City may have had their fingers badly burnt by the Daley deal, but that didn’t prevent them from shelling out another £1 million fee on Norwich striker Kevin Reeves in 1980. Although a decent striker, Reeves never justified his fee, either. Francis left Forest and signed for £1 million, playing for one injury-hit season before City jettisoned him to the Italian club Sampdoria. Only Reeves survived at Maine Road long enough to see the club relegated in 1983. The Sky Blues were mired in debt, mainly because of the folly of their extortionate signings in the early ’80s.
Brian Clough and Peter Taylor desperately tried to maintain their success at Nottingham Forest. They splashed out £1.25 million on Coventry City’s Ian Wallace in July 1980, and made Justin Fashanu English football’s first black million-pound player when he signed from Norwich City in July 1981. Wallace was the top scorer in three of his first four seasons, but Fashanu’s form at the City Ground was a disaster. Clough squarely blamed Taylor for the Fashanu debacle, insisting that his erstwhile partner’s trusted antennae had failed him. An exasperated Taylor claimed, “Justin didn’t want to play football.”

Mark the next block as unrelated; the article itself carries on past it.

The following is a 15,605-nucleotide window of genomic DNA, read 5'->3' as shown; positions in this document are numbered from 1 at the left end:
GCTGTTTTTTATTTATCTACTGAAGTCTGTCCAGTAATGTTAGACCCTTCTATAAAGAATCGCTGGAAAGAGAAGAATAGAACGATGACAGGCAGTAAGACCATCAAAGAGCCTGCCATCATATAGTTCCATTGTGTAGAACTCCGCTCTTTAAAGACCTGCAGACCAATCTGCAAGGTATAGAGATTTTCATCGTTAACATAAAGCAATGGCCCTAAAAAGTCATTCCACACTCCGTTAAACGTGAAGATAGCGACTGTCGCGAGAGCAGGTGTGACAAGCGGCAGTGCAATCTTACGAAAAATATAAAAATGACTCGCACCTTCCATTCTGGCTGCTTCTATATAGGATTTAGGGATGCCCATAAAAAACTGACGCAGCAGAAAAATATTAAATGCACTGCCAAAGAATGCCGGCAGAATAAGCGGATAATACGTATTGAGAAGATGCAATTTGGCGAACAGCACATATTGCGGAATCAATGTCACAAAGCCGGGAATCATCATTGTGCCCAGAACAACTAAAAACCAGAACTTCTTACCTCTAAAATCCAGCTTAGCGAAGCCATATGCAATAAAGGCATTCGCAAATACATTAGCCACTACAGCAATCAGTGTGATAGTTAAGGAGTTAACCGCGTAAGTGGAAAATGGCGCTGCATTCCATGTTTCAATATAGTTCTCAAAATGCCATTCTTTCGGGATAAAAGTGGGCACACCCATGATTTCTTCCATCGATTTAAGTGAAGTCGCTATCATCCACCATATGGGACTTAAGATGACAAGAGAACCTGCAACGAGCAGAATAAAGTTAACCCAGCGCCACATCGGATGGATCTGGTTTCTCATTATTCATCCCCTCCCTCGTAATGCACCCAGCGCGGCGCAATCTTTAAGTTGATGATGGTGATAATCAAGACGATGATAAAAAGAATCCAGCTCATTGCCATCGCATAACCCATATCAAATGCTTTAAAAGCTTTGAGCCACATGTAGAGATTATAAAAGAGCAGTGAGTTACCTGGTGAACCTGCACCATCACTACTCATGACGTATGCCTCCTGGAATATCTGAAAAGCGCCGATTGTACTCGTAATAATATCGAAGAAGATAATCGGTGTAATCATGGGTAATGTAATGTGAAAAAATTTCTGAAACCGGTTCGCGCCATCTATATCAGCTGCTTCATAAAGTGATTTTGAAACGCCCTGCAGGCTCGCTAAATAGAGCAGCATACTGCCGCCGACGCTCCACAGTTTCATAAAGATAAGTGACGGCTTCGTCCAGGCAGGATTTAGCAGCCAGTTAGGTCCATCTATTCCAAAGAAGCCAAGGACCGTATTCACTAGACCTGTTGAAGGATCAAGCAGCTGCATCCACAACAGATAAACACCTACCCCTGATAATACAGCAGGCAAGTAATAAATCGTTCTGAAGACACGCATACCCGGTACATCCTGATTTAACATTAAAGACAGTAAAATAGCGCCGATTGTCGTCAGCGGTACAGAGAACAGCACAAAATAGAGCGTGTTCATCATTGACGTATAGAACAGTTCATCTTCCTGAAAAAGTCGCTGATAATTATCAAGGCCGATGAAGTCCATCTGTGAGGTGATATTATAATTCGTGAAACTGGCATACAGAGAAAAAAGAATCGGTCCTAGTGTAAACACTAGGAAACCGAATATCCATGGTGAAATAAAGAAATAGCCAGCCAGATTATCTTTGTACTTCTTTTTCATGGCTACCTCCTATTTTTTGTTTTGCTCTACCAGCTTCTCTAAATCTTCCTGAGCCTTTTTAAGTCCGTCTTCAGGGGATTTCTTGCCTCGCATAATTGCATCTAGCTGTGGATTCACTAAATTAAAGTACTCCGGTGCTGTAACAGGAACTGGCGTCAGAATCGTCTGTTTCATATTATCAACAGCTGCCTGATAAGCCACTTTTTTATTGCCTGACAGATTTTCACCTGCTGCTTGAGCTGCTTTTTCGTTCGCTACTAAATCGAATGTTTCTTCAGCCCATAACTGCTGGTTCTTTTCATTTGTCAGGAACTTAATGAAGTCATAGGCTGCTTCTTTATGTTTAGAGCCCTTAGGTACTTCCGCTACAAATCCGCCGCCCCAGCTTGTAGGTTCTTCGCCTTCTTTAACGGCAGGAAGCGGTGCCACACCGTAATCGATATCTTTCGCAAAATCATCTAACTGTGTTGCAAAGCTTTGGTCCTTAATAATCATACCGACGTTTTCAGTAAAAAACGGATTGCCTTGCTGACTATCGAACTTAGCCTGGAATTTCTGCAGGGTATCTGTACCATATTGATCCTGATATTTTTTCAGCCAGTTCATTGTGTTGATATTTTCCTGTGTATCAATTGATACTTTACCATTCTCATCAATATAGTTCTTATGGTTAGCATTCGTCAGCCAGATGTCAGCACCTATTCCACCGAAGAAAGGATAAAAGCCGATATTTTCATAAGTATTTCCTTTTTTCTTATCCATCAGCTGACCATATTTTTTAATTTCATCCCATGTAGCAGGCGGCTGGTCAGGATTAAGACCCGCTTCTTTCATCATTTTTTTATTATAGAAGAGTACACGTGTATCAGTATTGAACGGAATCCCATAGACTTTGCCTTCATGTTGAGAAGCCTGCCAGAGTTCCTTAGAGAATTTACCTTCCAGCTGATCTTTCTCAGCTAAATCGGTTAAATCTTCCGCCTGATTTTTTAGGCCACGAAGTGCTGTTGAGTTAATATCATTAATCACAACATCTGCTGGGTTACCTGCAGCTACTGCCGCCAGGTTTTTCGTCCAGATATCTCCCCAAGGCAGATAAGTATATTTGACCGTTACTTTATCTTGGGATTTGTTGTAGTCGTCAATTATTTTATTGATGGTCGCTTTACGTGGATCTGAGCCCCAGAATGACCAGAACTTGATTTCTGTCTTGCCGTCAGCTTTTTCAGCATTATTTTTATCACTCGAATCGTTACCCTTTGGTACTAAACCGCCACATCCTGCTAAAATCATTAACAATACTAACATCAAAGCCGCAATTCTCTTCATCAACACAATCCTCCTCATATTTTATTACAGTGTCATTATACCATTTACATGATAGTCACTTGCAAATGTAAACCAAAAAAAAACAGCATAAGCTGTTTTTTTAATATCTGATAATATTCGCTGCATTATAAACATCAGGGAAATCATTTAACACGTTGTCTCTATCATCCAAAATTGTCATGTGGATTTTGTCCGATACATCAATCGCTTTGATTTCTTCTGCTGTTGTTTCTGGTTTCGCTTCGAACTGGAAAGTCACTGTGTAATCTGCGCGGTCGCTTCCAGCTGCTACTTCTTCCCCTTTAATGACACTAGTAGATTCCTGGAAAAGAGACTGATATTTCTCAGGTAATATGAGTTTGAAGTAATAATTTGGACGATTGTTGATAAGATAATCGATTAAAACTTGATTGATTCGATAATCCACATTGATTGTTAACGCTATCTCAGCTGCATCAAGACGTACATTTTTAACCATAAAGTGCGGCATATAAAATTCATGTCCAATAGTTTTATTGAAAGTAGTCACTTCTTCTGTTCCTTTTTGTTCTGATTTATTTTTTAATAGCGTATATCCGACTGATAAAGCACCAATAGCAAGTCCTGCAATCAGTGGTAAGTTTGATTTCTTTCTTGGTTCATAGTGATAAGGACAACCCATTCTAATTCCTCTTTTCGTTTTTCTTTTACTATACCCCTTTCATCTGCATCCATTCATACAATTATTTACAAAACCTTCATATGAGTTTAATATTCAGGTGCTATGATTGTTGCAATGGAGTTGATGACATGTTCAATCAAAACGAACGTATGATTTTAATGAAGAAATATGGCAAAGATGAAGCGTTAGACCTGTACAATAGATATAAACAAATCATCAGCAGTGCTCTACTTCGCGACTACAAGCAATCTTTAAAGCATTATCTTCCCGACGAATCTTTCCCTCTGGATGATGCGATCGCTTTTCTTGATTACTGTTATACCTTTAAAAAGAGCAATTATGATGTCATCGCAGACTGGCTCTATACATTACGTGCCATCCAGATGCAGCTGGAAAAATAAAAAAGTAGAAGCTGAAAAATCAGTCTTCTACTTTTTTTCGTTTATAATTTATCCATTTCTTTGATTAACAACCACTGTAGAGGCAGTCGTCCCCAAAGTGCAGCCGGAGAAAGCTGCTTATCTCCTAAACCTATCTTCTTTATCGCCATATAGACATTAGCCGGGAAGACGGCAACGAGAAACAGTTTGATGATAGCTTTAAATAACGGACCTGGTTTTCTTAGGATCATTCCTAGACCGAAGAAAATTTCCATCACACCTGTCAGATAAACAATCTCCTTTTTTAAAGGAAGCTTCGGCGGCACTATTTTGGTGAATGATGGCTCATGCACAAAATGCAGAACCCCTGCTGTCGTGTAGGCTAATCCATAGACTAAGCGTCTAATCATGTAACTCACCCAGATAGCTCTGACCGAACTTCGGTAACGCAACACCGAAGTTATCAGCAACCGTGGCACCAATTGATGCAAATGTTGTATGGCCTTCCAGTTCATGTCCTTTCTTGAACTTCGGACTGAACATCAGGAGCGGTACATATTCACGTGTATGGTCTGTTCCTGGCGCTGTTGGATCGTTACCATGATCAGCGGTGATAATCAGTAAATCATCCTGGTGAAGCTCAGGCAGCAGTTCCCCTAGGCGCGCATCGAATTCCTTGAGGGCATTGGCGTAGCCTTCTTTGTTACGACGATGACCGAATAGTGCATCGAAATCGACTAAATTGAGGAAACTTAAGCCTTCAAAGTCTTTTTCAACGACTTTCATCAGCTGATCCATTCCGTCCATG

Clough raising the European Cup at the City Ground in Nottingham in August 1979. He retained it the following year after Forest defeated Hamburg in the final—a game Trevor Francis missed through injury.
But Clough, too, treated Fashanu harshly. On learning that Fashanu was frequenting a gay club in the Nottingham City center, he confronted the player with the question, “Why do you keep going to that bloody poofs’ club in town?” In his autobiography, Clough remarked, “It wasn’t long before I could stand no more of him.” The underlying homophobia, hardly atypical of that era, is palpable.
Within a year, Clough, exasperated by Fashanu’s poor form and the ludicrous number of parking tickets he’d accrued in Nottingham, summoned two local officers to cart him away from the training ground. The million-pound flop had dared to arrive at training with his personal masseur in tow, something Clough took a dim view of. Fashanu, who later described his spell at Forest as “sounding the death knell of my football career,” was sold to city neighbors Notts County, where his career went into terminal decline. Thereafter, Clough relied on youth team products rather than expensive imports, but Forest never again launched a realistic title bid.